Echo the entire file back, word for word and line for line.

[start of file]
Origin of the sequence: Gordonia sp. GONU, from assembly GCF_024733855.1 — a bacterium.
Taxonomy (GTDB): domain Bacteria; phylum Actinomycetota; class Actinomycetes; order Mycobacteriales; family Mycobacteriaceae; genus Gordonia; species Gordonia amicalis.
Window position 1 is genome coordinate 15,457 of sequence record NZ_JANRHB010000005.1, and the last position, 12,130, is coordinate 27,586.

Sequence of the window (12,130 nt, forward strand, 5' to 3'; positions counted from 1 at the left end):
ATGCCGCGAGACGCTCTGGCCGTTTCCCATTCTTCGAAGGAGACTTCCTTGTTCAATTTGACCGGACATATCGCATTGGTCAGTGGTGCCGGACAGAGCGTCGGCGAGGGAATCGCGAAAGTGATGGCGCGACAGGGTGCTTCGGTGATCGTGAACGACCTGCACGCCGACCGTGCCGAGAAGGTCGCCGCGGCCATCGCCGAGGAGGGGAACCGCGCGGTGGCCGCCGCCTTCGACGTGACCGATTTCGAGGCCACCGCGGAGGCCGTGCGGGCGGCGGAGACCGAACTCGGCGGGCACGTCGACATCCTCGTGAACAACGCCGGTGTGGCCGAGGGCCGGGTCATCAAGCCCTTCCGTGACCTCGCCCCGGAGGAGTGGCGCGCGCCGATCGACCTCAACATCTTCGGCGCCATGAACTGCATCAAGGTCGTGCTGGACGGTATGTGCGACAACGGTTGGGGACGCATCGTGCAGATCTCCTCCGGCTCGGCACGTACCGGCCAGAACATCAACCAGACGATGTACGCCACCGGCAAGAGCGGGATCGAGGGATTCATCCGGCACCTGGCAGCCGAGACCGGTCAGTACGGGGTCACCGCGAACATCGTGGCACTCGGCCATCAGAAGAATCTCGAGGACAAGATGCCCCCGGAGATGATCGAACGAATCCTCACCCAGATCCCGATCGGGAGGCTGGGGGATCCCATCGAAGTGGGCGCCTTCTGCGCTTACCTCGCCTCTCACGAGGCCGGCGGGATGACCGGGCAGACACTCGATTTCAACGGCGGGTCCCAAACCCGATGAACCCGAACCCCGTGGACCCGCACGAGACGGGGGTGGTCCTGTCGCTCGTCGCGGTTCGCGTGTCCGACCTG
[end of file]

Origin of the sequence: Gordonia sp. GONU, from assembly GCF_024733855.1 — a bacterium.
Taxonomy (GTDB): domain Bacteria; phylum Actinomycetota; class Actinomycetes; order Mycobacteriales; family Mycobacteriaceae; genus Gordonia; species Gordonia amicalis.
Window position 1 is genome coordinate 15,457 of sequence record NZ_JANRHB010000005.1, and the last position, 12,130, is coordinate 27,586.

Sequence of the window (12,130 nt, forward strand, 5' to 3'; positions counted from 1 at the left end):
ATGCCGCGAGACGCTCTGGCCGTTTCCCATTCTTCGAAGGAGACTTCCTTGTTCAATTTGACCGGACATATCGCATTGGTCAGTGGTGCCGGACAGAGCGTCGGCGAGGGAATCGCGAAAGTGATGGCGCGACAGGGTGCTTCGGTGATCGTGAACGACCTGCACGCCGACCGTGCCGAGAAGGTCGCCGCGGCCATCGCCGAGGAGGGGAACCGCGCGGTGGCCGCCGCCTTCGACGTGACCGATTTCGAGGCCACCGCGGAGGCCGTGCGGGCGGCGGAGACCGAACTCGGCGGGCACGTCGACATCCTCGTGAACAACGCCGGTGTGGCCGAGGGCCGGGTCATCAAGCCCTTCCGTGACCTCGCCCCGGAGGAGTGGCGCGCGCCGATCGACCTCAACATCTTCGGCGCCATGAACTGCATCAAGGTCGTGCTGGACGGTATGTGCGACAACGGTTGGGGACGCATCGTGCAGATCTCCTCCGGCTCGGCACGTACCGGCCAGAACATCAACCAGACGATGTACGCCACCGGCAAGAGCGGGATCGAGGGATTCATCCGGCACCTGGCAGCCGAGACCGGTCAGTACGGGGTCACCGCGAACATCGTGGCACTCGGCCATCAGAAGAATCTCGAGGACAAGATGCCCCCGGAGATGATCGAACGAATCCTCACCCAGATCCCGATCGGGAGGCTGGGGGATCCCATCGAAGTGGGCGCCTTCTGCGCTTACCTCGCCTCTCACGAGGCCGGCGGGATGACCGGGCAGACACTCGATTTCAACGGCGGGTCCCAAACCCGATGAACCCGAACCCCGTGGACCCGCACGAGACGGGGGTGGTCCTGTCGCTCGTCGCGGTTCGCGTGTCCGACCTG